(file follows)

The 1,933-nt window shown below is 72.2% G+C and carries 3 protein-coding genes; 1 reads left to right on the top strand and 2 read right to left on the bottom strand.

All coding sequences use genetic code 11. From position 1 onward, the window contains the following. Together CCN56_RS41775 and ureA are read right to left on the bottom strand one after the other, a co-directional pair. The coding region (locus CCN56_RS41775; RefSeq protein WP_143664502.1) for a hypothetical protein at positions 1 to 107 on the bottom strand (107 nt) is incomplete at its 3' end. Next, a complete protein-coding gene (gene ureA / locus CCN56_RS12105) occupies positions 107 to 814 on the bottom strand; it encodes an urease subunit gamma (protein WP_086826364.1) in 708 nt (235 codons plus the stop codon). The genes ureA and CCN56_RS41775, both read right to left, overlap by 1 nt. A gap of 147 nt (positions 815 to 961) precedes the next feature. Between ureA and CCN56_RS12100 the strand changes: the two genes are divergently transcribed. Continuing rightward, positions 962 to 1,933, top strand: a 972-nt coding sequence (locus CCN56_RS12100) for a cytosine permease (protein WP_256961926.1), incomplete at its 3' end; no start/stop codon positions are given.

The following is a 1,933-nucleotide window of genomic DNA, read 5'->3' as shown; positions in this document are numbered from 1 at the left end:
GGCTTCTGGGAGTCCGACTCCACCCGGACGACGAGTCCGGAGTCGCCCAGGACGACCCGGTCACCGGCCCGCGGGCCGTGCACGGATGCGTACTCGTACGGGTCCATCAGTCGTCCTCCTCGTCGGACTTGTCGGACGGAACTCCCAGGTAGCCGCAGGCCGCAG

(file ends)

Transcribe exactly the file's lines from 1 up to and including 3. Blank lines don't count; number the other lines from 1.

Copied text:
The 1,933-nt window shown below is 72.2% G+C and carries 3 protein-coding genes; 1 reads left to right on the top strand and 2 read right to left on the bottom strand.

All coding sequences use genetic code 11. From position 1 onward, the window contains the following. Together CCN56_RS41775 and ureA are read right to left on the bottom strand one after the other, a co-directional pair. The coding region (locus CCN56_RS41775; RefSeq protein WP_143664502.1) for a hypothetical protein at positions 1 to 107 on the bottom strand (107 nt) is incomplete at its 3' end. Next, a complete protein-coding gene (gene ureA / locus CCN56_RS12105) occupies positions 107 to 814 on the bottom strand; it encodes an urease subunit gamma (protein WP_086826364.1) in 708 nt (235 codons plus the stop codon). The genes ureA and CCN56_RS41775, both read right to left, overlap by 1 nt. A gap of 147 nt (positions 815 to 961) precedes the next feature. Between ureA and CCN56_RS12100 the strand changes: the two genes are divergently transcribed. Continuing rightward, positions 962 to 1,933, top strand: a 972-nt coding sequence (locus CCN56_RS12100) for a cytosine permease (protein WP_256961926.1), incomplete at its 3' end; no start/stop codon positions are given.

The following is a 1,933-nucleotide window of genomic DNA, read 5'->3' as shown; positions in this document are numbered from 1 at the left end: